LOGIN MPPI NOT A MEMBER? REGISTER

FOR PRESS MPPI CONTACT US MPPI SUPPORT

Why Maryland lawmakers should not ban fracking

Originally published in the Baltimore Business Journal

Economic & Fiscal Policy, Environment

by Christopher B. Summers

OP-EDS

FEBRUARY 17, 2017 Bookmark and Share

Maryland lawmakers are on the verge of permanently handicapping the state economy.

During the upcoming legislative session, some General Assembly members are expected to introduce bills to permanently ban "fracking," the drilling technology that extracts oil and gas from shale. Unfortunately, the lawmakers supporting such measures have fallen victim to anti-science hysteria drummed up by a radical fringe that paints fracking as a serious environmental danger.

It's not. And banning fracking would deprive Maryland of thousands of new jobs and potentially billions in new growth. Lawmakers ought to reject these bills.

Technically known as "hydraulic fracturing," fracking involves injecting a high-pressure mixture of water and sand into underground rock formations to release embedded oil and gas. Fracking affords developers access to energy reserves unreachable with traditional extraction techniques.

Fracking has launched an energy revolution in this country, driving domestic gas production to unprecedented heights and producing billions in new growth. Our state should be joining in: Our northwest corner sits atop the Marcellus Shale, a massive underground rock formation containing an estimated 500 trillion cubic feet of gas.

And yet, we're missing out. Two years ago, before even a single well had been drilled, Annapolis installed a moratorium on fracking.

That moratorium is set to expire in October. In preparation, state regulators drafted a set of safety and health rules to govern fracking once it's legalized. Late last month, however, the General Assembly postponed the implementation of these regulations, effectively extending the moratorium.

Several legislatures want to use this delay to make the ban permanent. Sen. Robert Zirkin, a Democrat representing Baltimore, has said it would be "the height of legislative negligence" if the General Assembly failed to permanently outlaw fracking.

Critics claim fracking can poison local waterways. Yet, over the past 65 years, roughly two million wells have been fracked, and there have been zero confirmed cases of water contamination. In 2015, the EPA released the results of a six-year, $29 million investigation spanning over 100,000 wells. Its conclusion, there is virtually no environmental risk in fracking.

In fact, fracking has massive environmental benefits. The rapid expansion of natural gas production has prompted power plants all over the country to switch from coal to gas, which is both cheaper and burns much cleaner. Last year, largely thanks to this mass migration, American carbon emissions hit a 25-year low.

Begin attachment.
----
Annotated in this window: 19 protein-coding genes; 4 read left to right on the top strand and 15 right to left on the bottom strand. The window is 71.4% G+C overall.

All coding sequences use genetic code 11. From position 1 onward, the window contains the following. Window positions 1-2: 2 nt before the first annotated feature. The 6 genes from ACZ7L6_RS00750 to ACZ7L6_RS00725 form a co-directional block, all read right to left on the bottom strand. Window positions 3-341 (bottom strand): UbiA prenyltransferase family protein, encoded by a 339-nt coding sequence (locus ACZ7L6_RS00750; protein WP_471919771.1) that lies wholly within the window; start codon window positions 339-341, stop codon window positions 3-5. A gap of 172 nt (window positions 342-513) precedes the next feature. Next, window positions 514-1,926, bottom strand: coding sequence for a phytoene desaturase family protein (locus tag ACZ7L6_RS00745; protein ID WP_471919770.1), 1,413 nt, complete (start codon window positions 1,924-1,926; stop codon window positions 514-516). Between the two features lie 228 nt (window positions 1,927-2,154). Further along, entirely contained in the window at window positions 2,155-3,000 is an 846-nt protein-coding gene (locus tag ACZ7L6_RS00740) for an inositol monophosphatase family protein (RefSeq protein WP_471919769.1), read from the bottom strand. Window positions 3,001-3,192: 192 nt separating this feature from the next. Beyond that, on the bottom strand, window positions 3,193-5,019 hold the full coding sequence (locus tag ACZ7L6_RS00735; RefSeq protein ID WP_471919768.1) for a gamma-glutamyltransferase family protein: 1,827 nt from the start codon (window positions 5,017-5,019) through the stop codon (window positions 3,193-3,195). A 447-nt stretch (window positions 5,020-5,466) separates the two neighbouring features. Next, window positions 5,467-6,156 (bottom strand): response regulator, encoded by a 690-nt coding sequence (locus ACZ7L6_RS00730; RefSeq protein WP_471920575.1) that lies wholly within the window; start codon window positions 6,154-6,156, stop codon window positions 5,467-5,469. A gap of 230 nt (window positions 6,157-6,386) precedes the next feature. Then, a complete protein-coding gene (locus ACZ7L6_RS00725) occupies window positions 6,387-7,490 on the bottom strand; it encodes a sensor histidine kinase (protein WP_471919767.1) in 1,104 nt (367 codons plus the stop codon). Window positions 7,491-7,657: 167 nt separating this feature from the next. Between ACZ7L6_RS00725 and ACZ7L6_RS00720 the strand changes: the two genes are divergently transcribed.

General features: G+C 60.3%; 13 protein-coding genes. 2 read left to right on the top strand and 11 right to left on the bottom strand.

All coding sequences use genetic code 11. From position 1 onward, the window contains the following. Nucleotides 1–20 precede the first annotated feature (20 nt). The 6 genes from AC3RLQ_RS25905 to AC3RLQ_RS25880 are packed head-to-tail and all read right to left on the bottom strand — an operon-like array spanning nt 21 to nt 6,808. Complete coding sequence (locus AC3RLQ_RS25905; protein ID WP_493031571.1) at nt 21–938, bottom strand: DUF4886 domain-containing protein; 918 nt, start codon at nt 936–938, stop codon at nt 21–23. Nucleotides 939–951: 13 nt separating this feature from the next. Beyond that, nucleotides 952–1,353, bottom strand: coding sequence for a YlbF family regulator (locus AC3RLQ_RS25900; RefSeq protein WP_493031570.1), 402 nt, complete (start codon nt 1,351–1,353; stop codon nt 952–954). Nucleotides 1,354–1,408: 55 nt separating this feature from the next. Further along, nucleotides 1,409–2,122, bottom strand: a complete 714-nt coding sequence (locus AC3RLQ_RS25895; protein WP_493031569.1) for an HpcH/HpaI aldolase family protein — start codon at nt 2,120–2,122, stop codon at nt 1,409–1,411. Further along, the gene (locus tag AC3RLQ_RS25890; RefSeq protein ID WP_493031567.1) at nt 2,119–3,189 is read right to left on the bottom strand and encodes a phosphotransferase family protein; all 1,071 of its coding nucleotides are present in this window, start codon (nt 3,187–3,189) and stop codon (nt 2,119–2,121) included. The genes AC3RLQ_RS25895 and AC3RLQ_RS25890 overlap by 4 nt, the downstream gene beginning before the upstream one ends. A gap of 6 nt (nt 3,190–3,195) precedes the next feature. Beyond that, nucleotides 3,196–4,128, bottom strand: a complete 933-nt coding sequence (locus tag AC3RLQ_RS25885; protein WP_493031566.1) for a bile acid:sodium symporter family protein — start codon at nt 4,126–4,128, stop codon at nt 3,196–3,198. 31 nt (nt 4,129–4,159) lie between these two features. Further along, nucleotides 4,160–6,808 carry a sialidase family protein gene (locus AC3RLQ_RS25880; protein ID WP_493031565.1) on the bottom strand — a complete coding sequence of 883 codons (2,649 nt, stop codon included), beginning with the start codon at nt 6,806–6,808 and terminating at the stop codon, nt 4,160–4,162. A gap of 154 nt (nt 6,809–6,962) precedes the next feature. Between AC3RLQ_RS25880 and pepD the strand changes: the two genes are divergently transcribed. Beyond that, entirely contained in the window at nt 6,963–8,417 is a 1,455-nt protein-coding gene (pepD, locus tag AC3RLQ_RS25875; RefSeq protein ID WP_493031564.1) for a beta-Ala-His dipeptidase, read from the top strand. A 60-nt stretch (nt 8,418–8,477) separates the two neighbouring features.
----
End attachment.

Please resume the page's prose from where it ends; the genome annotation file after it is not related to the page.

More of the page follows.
Given its own grand green ambitions, Maryland ought to be embracing fracking. Last year, Gov. Larry Hogan and the General Assembly agreed to dramatically cut the state's greenhouse gas emissions, to a target that's roughly 40 percent below the annual emissions rate a decade ago. Meeting that goal is only possible with natural gas.

What's more, fully unleashing fracking would power sustained economic growth throughout Maryland.

Right now, the oil and gas sector supports 75,000 local jobs and, every year, adds $7 billion to the state economy. These industry positions are exactly what working Marylanders want — solid jobs largely immune to outsourcing, with an average salary that's nearly $10,000 higher than the overall state average.

Fracking also generates huge economic benefits outside of direct employment, such as royalty streams for landowners. A December 2016 study from researchers at MIT, Princeton, and the University of Chicago found that the average fracking operation brings up to $1,900 a year in benefits for neighboring households.

There will be a price to pay at the polls if legislatures continue to ignore the evidence and deny local fracking's massive economic benefits: some 80 percent of Marylanders favor increasing domestic energy production. Our lawmakers need to reject the anti-fracking hysteria, let the moratorium expire as planned, and empower Maryland to share in the full fruits of the fracking revolution.

Christopher B. Summers is President and Chief Executive Officer of the Maryland Public Policy Institute, a nonpartisan public policy research and education organization that focuses on state policy issues.